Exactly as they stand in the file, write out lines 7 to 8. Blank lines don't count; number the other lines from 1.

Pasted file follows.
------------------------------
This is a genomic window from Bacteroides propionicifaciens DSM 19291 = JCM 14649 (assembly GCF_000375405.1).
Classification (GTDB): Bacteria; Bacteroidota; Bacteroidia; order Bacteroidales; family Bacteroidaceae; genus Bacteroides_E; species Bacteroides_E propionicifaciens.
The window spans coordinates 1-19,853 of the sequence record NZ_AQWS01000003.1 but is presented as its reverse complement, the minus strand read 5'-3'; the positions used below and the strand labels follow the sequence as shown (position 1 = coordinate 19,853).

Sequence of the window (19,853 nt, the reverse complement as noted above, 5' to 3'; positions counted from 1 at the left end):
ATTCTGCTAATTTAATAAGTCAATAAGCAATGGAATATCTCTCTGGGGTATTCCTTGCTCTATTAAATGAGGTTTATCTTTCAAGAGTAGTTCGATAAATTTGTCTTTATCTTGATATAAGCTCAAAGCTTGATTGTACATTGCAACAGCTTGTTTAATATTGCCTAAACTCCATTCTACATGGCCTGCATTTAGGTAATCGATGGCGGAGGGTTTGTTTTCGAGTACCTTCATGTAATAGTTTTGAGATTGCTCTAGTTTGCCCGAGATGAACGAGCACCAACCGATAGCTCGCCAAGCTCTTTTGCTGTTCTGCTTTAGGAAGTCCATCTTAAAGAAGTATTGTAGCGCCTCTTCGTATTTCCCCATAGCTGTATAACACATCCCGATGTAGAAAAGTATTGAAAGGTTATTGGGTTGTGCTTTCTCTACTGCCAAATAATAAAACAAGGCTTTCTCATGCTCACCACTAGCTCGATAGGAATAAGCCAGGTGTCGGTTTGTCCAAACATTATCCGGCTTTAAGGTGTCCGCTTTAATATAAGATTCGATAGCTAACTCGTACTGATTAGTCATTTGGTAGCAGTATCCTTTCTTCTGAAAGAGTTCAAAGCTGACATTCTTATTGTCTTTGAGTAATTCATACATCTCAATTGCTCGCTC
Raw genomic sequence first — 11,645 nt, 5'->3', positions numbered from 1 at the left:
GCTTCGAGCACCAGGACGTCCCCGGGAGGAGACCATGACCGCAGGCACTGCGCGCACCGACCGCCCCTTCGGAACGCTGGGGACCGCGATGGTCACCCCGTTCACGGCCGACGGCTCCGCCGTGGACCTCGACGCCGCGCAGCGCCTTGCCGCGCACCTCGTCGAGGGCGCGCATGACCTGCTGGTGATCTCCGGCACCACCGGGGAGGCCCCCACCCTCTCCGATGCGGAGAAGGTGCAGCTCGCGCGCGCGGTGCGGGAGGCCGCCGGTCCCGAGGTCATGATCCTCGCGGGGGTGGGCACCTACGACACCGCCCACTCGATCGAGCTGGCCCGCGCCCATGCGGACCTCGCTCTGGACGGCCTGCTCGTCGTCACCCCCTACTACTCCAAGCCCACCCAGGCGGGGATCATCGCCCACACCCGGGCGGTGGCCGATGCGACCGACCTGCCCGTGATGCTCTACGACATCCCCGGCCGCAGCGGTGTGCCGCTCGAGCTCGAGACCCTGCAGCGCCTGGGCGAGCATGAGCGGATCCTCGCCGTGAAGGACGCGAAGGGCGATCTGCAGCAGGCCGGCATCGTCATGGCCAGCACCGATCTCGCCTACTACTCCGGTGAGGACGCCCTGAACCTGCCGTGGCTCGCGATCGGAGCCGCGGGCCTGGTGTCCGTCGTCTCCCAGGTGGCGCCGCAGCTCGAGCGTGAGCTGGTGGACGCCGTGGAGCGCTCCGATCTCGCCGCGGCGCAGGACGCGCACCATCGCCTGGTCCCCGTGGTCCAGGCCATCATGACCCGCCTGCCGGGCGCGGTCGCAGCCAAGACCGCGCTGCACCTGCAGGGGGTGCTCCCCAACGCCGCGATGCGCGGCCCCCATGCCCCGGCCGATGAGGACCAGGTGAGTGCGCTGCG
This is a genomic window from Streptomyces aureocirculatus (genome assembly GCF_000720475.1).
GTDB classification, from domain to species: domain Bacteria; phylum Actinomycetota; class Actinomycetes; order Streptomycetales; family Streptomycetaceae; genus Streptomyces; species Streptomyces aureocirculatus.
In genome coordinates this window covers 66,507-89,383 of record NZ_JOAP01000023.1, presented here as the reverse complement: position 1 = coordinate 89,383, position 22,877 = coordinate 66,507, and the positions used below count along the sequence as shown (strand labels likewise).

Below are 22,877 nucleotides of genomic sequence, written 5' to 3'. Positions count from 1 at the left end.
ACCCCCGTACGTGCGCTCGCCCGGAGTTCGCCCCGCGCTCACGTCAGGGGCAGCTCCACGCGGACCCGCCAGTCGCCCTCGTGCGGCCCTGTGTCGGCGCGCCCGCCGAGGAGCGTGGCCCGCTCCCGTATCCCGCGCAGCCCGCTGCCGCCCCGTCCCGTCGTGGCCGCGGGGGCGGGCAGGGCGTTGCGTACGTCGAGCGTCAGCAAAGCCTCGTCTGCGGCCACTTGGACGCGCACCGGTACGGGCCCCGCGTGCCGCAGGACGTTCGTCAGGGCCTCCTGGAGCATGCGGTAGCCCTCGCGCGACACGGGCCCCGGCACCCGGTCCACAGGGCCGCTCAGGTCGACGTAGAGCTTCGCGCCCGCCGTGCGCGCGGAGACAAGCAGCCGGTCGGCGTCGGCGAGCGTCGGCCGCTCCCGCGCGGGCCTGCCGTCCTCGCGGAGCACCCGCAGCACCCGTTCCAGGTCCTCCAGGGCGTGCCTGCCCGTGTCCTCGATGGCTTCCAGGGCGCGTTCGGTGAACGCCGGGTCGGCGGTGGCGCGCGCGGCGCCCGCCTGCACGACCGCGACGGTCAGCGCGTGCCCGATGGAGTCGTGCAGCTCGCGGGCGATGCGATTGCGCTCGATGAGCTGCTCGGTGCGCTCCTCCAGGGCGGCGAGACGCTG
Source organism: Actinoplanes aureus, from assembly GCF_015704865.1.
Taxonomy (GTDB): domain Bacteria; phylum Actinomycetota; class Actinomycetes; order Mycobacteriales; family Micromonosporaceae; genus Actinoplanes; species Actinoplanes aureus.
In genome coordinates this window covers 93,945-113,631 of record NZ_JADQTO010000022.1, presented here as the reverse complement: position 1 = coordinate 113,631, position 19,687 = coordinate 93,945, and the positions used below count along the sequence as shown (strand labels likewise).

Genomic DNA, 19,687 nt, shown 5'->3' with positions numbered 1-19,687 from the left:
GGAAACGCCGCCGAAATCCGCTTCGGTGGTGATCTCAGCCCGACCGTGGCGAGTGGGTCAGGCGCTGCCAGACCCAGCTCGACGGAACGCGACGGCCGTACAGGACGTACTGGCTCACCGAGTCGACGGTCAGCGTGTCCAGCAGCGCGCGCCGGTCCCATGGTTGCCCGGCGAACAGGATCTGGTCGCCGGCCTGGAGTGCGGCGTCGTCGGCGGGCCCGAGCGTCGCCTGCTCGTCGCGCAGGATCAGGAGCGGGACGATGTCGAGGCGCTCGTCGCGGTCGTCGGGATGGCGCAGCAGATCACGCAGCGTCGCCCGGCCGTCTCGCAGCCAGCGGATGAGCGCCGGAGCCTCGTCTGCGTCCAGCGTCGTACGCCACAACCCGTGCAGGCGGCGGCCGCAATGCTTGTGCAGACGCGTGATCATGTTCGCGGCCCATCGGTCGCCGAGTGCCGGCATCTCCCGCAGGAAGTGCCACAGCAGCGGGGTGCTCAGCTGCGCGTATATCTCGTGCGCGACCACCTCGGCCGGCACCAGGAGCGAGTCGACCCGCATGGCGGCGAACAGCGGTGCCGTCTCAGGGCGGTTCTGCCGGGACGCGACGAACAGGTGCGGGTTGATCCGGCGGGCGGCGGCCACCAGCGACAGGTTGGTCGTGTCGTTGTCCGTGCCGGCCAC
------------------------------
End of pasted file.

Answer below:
GCTTCGAGCACCAGGACGTCCCCGGGAGGAGACCATGACCGCAGGCACTGCGCGCACCGACCGCCCCTTCGGAACGCTGGGGACCGCGATGGTCACCCCGTTCACGGCCGACGGCTCCGCCGTGGACCTCGACGCCGCGCAGCGCCTTGCCGCGCACCTCGTCGAGGGCGCGCATGACCTGCTGGTGATCTCCGGCACCACCGGGGAGGCCCCCACCCTCTCCGATGCGGAGAAGGTGCAGCTCGCGCGCGCGGTGCGGGAGGCCGCCGGTCCCGAGGTCATGATCCTCGCGGGGGTGGGCACCTACGACACCGCCCACTCGATCGAGCTGGCCCGCGCCCATGCGGACCTCGCTCTGGACGGCCTGCTCGTCGTCACCCCCTACTACTCCAAGCCCACCCAGGCGGGGATCATCGCCCACACCCGGGCGGTGGCCGATGCGACCGACCTGCCCGTGATGCTCTACGACATCCCCGGCCGCAGCGGTGTGCCGCTCGAGCTCGAGACCCTGCAGCGCCTGGGCGAGCATGAGCGGATCCTCGCCGTGAAGGACGCGAAGGGCGATCTGCAGCAGGCCGGCATCGTCATGGCCAGCACCGATCTCGCCTACTACTCCGGTGAGGACGCCCTGAACCTGCCGTGGCTCGCGATCGGAGCCGCGGGCCTGGTGTCCGTCGTCTCCCAGGTGGCGCCGCAGCTCGAGCGTGAGCTGGTGGACGCCGTGGAGCGCTCCGATCTCGCCGCGGCGCAGGACGCGCACCATCGCCTGGTCCCCGTGGTCCAGGCCATCATGACCCGCCTGCCGGGCGCGGTCGCAGCCAAGACCGCGCTGCACCTGCAGGGGGTGCTCCCCAACGCCGCGATGCGCGGCCCCCATGCCCCGGCCGATGAGGACCAGGTGAGTGCGCTGCG
This is a genomic window from Streptomyces aureocirculatus (genome assembly GCF_000720475.1).